Intern Reflections: 

Archisha Ghosh: “Peoples Oakland gave me a change of perspective. I have met many people and listened to many stories. I have learned that members are more than their symptoms; each member has strengths, aspirations, and goals. Peoples Oakland fosters an environment of empowerment —empowering not only its members but also its staff and interns. I came out of this internship with a new understanding of needs, concerns, progress, empathy, trust, and communication. In short, the relationships I have made here will stay with me for a lifetime.”

 

Carla Medina-Gil: “My time at Peoples Oakland will always be special to me because I entered not expecting much but I am leaving this experience having learned so many things and with new friends. From the members, I learned what everyday life with mental illness could look like but also realized they are so much more than just a diagnosis. Their eagerness to support each other and capability for compassion and generosity has been so different compared to other centers or rehabilitation places where I have worked. It truly is a family, and I am so glad that I got to experience that family for however short a period it was.”

Sojourner House MOMS

 

SOHO Family Cookbook (click to view poster)

Student Interns:  

Savannah Ballard, University of Pittsburgh School of Public Health

Jingyi (Jenny) Xiong, University of Pittsburgh School of Nursing

 

Academic Preceptor:  

Patricia Documet, MD, DrPH, University of Pittsburgh School of Public Health

 

Community Preceptor: 

Karen Upsher-Williams, MSW, Family Housing Manager, Sojourner House, Sojourner House MOMS, East Liberty

 

Community Site: 

Sojourner House programs provide faith-based, compassionate recovery services that encourage self­sufficiency. This is the only recovery-focused organization that allows children to stay with their mothers during treatment. Sojourner House offers three levels of care: residential rehabilitation treatment, transitional housing with support services for families in recovery, and permanent housing coordinated through Allegheny Link.

 

Project:

The Bridging the Gaps student interns developed a low-cost family cookbook that includes a variety of different recipes for every meal of the day. Recipes are diverse, easy to make, and budget friendly. Through the many group sessions and discussions, the interns discovered that many families do not cook their own meals and eat many processed foods. In addition to the cookbook, the interns led groups discussing the mental health benefits of cooking, nutritional benefits of different foods, family bonding, meal prep, and budgeting. In addition, the interns led the clients in a cooking demonstration, preparing a healthy snack for both parents and children and creating a space for community and creativity.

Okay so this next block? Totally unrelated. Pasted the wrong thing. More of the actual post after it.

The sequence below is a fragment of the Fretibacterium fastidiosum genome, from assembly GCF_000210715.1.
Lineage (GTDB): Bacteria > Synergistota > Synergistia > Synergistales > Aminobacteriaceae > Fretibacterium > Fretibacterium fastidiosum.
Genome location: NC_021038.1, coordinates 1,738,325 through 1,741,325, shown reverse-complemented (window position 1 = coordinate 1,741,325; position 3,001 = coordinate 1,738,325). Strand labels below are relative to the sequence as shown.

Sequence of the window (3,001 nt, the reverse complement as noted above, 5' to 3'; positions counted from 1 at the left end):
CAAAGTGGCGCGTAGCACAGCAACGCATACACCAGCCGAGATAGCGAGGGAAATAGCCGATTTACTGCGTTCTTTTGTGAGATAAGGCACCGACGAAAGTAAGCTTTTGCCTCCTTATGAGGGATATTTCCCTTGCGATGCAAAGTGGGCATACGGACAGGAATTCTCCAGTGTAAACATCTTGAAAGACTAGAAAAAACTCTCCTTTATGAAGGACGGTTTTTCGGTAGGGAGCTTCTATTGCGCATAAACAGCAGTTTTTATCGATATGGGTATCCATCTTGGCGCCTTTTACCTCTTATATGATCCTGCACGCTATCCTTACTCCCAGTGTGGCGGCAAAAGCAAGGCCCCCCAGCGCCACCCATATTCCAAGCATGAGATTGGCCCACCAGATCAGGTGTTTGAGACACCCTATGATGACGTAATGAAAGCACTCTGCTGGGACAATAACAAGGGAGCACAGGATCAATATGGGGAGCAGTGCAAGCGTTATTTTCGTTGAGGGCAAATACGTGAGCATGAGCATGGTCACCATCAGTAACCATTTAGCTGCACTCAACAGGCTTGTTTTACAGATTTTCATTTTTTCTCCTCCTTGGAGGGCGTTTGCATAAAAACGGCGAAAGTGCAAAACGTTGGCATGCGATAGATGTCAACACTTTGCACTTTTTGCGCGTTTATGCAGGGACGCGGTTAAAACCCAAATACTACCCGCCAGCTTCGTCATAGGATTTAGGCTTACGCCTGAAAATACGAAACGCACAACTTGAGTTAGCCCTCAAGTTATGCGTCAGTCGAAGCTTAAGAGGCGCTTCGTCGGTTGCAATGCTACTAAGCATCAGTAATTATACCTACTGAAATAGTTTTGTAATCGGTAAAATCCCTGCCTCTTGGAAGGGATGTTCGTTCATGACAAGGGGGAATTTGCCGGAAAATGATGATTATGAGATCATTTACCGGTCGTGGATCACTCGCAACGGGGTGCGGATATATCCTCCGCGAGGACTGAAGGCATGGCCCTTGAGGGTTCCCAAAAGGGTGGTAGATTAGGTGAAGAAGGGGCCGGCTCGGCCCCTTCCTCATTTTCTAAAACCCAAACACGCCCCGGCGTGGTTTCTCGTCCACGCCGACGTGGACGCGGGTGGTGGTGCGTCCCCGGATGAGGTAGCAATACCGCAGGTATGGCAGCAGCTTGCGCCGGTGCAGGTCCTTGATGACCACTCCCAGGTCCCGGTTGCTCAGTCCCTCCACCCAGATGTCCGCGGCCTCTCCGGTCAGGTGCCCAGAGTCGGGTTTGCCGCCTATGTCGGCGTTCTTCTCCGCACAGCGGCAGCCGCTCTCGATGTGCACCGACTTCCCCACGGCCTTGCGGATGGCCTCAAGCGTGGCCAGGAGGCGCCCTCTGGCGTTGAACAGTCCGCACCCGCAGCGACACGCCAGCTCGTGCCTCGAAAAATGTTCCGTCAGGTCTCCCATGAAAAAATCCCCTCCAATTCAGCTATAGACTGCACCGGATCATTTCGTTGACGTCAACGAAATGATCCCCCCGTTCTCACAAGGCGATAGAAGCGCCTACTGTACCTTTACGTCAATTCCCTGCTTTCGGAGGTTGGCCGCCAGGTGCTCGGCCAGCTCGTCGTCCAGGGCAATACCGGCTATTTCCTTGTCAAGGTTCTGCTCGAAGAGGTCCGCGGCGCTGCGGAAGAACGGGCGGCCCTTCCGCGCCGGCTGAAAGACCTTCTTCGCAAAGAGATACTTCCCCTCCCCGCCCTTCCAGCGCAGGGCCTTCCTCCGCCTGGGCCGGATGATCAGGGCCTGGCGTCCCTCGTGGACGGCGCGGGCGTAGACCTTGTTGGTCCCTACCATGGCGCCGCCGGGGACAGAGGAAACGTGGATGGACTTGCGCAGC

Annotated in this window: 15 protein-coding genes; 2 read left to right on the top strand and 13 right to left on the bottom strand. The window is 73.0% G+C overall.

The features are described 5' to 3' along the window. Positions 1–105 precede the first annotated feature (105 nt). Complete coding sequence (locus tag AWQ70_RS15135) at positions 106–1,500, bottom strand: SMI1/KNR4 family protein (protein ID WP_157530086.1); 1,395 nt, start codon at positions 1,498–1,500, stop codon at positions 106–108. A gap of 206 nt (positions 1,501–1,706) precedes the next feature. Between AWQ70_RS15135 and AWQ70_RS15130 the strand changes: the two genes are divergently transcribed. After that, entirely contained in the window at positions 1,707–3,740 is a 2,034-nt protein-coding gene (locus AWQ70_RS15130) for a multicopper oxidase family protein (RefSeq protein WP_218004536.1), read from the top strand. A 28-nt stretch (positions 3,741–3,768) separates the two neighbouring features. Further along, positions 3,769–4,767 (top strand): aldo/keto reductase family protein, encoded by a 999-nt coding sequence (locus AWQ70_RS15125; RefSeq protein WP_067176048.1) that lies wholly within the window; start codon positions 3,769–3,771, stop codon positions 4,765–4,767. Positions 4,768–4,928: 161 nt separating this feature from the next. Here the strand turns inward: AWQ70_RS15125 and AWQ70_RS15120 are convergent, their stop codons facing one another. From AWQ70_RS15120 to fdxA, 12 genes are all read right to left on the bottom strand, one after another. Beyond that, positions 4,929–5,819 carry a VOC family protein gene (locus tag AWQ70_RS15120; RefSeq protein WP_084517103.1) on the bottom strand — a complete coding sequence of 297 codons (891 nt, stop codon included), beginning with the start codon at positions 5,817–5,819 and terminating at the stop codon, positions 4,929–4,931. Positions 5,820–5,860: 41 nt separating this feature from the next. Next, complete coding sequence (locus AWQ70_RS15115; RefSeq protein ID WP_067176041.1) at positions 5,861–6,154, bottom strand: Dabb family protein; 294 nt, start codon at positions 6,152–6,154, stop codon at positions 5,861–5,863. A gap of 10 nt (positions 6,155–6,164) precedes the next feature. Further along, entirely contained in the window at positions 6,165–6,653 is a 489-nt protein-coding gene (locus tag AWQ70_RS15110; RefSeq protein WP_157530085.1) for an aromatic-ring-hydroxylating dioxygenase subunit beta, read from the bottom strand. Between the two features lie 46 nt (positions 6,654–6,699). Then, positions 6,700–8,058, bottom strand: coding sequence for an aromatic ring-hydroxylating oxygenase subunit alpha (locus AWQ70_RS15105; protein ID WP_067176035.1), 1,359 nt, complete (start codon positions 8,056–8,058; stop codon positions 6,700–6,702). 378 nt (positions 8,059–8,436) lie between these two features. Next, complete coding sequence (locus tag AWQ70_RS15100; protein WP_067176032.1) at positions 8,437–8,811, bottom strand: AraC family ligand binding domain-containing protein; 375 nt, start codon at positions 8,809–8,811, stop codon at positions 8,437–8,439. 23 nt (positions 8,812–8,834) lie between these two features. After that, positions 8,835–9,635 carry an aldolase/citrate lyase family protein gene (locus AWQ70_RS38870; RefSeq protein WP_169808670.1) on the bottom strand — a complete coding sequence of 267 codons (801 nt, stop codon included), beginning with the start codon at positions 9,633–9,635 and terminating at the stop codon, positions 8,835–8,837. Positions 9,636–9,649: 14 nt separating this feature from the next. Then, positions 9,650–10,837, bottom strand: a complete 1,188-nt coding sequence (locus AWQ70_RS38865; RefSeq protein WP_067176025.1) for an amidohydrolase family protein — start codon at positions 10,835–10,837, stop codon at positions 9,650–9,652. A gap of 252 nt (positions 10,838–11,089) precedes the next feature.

Intern Reflections: 

Savannah Ballard: “This process has really opened my eyes to the realities of working towards recovery with the women at Sojourner House and the collaborative services that are required to create space for achieving their personal goals. One of the most important aspects of this process is honesty — honesty with yourself and others. I’ve recognized the importance of reflection and listening to the members of your community to provide necessary resources and care for those around you. I will be able to carry the skills that I’ve learned here with me as I continue in my field.”

 

Jenny Xiong: “This is a precious opportunity for me to observe different cultures and truly immerse myself in getting to know different people from different backgrounds. I see resilience, honesty, and assertion from the women I worked with, through their recovery path. Serving the disadvantaged area by joining the program really helped me open my mind and put thoughts to better deliver healthcare to people in need.”

Voices Against Violence

Building Blocks: Building Up Staff Resilience and Well-Being at Voices Against Violence (click to view poster)

 

Student Interns:  

Mary Ross, University of Pittsburgh School of Public Health

Mengjun Wang, University of Pittsburgh School of Health and Rehabilitation Sciences

 

Academic Preceptor:  

Jamie Zelazny, PhD, MPH, RN, University of Pittsburgh School of Nursing

 

Community Preceptor: 

Emmanuela Abraham, Voices Against Violence Richard Carrington Sr., Voices Against Violence

 

Community Site: 

Voices Against Violence (VAV) was founded in 1995 by Richard Carrington Sr. in response to a need for holistic community-based programming that served youth involved with gangs, drugs, and guns in the South Pittsburgh area. The overarching goal of the organization is to reduce interpersonal conflicts and empower youth through activities and education focused on diversion and prevention. This organization also serves the Beltzhoover community and surrounding neighborhoods with anti-violence and restorative justice programs, street violence intervention, conflict mediation and resolution, school-based retention programs, facilitated parent groups, and managed summer employment programs.